So that works for many people. I've got a branch where I wanted to have it work on documentation, and so I crawled the documentation in HTML and then I converted that HTML into PDFs and then ingested it that way. So anything you can turn into PDFs, you can work with this. Lots of people do connect it with stuff stored in their SharePoint or blob storage or whatever storage mechanism they're using, S3, whatever, but the idea is the PDFs right now. There's lots of other repos out there that can help you with ingesting other data formats. You just need to get it into the search index in good chunks. That's the key is to get it in the right sized chunk.

Azure Cognitive Search with exact, vector, and hybrid models [05:40]

Thomas Betts: And what's the search index in this case? It's one of the Azure services I presume?

Pamela Fox: Yeah, so we are using Azure Cognitive Search and we do recommend using vectors with it. So we started off with just text search, but then we added vectors and they did a test on the Cognitive Search team to compare doing text, vectors, hybrid, and then also adding this what's called an L2 re-ranking step. So it's like you get back your search results and then you can apply an additional machine learning model, this is called an L2 re-ranker, and then it just does a better job of getting things to the top spots that should be the top spots. So they did a big analysis across various sample data and determined that the best approach overall is to use hybrid plus the re-ranker.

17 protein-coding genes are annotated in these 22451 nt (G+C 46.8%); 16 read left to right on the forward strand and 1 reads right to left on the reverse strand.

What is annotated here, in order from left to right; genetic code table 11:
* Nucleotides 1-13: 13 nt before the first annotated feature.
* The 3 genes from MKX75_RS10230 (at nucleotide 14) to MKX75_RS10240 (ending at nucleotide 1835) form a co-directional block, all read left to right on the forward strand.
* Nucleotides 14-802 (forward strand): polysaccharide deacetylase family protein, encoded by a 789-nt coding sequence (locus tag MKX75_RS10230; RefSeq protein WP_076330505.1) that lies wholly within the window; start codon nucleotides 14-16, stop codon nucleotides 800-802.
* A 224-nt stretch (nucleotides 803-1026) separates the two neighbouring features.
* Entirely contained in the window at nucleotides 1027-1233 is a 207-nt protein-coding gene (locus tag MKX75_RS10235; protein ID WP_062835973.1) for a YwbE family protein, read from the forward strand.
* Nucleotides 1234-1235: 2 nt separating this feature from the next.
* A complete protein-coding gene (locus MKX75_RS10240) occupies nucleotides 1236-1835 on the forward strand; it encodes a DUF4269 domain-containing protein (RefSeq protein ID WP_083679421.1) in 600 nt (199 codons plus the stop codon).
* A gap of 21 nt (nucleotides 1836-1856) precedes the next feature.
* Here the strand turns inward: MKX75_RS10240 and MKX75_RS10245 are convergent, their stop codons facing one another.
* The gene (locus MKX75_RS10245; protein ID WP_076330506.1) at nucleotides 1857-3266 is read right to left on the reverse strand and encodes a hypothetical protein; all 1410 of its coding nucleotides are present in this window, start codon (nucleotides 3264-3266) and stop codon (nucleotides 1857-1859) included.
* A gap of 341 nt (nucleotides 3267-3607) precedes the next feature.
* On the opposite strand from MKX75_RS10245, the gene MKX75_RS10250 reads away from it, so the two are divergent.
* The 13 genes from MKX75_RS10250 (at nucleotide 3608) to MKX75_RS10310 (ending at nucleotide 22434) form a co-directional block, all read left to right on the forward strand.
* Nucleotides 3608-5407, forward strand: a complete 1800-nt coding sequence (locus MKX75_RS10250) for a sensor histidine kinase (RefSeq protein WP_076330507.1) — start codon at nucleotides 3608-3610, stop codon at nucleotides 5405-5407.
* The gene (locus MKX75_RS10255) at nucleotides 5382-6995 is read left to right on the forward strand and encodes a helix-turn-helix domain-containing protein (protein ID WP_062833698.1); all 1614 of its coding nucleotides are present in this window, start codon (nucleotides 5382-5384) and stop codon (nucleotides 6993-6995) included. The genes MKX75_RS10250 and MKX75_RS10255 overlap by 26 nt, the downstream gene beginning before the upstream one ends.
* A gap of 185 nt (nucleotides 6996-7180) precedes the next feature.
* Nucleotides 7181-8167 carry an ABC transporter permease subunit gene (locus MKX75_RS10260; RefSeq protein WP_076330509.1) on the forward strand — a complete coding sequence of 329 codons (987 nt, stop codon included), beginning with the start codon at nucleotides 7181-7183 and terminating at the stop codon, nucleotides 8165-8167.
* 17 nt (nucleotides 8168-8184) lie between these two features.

It's not always the best thing for every single query. I can give an example of a query where this won't work as well. So let's say you have a bunch of documents and they're for weekly check-ins and you've weekly check-in number one, number 10, number 20, if you do a hybrid search for weekly check-in number one, that actually may not find number one because number one, if you're using a vector search, number one has a semantic similarity to a lot of things. That was an interesting situation and semantics search team is actually looking into that. But you will find that overall hybrid is the best approach, but it is interesting to see, especially with the vectors where it can mess up something that would've been better as an exact search.